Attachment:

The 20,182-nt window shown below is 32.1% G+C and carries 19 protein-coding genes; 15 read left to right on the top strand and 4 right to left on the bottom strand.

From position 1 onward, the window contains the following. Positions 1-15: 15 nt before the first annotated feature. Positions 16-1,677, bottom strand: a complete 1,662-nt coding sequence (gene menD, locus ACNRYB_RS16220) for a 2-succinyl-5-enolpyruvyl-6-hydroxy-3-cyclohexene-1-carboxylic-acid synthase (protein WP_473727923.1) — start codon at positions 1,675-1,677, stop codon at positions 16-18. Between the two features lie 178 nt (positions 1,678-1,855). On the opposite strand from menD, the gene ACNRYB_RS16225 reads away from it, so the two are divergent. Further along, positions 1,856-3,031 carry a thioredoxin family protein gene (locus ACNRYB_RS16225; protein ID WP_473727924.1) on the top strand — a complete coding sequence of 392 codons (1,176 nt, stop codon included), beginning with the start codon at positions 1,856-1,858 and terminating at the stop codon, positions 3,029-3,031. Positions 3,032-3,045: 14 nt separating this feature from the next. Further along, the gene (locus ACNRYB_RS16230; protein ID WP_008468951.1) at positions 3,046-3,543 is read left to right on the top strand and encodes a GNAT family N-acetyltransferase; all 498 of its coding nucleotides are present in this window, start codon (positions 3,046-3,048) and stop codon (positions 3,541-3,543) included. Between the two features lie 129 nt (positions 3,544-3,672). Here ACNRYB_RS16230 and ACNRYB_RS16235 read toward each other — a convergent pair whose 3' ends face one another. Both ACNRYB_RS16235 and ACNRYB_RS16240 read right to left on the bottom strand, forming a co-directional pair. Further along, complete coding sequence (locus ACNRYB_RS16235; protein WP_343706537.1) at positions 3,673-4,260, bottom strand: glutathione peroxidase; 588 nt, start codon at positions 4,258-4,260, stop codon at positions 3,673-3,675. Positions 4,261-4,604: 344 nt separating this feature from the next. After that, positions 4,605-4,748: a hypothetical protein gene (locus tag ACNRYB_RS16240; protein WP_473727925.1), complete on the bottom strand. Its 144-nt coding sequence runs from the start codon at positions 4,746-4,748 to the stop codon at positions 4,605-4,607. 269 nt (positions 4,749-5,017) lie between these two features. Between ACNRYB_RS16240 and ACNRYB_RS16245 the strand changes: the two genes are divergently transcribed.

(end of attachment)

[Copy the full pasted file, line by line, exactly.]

The 20,182-nt window shown below is 32.1% G+C and carries 19 protein-coding genes; 15 read left to right on the top strand and 4 right to left on the bottom strand.

From position 1 onward, the window contains the following. Positions 1-15: 15 nt before the first annotated feature. Positions 16-1,677, bottom strand: a complete 1,662-nt coding sequence (gene menD, locus ACNRYB_RS16220) for a 2-succinyl-5-enolpyruvyl-6-hydroxy-3-cyclohexene-1-carboxylic-acid synthase (protein WP_473727923.1) — start codon at positions 1,675-1,677, stop codon at positions 16-18. Between the two features lie 178 nt (positions 1,678-1,855). On the opposite strand from menD, the gene ACNRYB_RS16225 reads away from it, so the two are divergent. Further along, positions 1,856-3,031 carry a thioredoxin family protein gene (locus ACNRYB_RS16225; protein ID WP_473727924.1) on the top strand — a complete coding sequence of 392 codons (1,176 nt, stop codon included), beginning with the start codon at positions 1,856-1,858 and terminating at the stop codon, positions 3,029-3,031. Positions 3,032-3,045: 14 nt separating this feature from the next. Further along, the gene (locus ACNRYB_RS16230; protein ID WP_008468951.1) at positions 3,046-3,543 is read left to right on the top strand and encodes a GNAT family N-acetyltransferase; all 498 of its coding nucleotides are present in this window, start codon (positions 3,046-3,048) and stop codon (positions 3,541-3,543) included. Between the two features lie 129 nt (positions 3,544-3,672). Here ACNRYB_RS16230 and ACNRYB_RS16235 read toward each other — a convergent pair whose 3' ends face one another. Both ACNRYB_RS16235 and ACNRYB_RS16240 read right to left on the bottom strand, forming a co-directional pair. Further along, complete coding sequence (locus ACNRYB_RS16235; protein WP_343706537.1) at positions 3,673-4,260, bottom strand: glutathione peroxidase; 588 nt, start codon at positions 4,258-4,260, stop codon at positions 3,673-3,675. Positions 4,261-4,604: 344 nt separating this feature from the next. After that, positions 4,605-4,748: a hypothetical protein gene (locus tag ACNRYB_RS16240; protein WP_473727925.1), complete on the bottom strand. Its 144-nt coding sequence runs from the start codon at positions 4,746-4,748 to the stop codon at positions 4,605-4,607. 269 nt (positions 4,749-5,017) lie between these two features. Between ACNRYB_RS16240 and ACNRYB_RS16245 the strand changes: the two genes are divergently transcribed.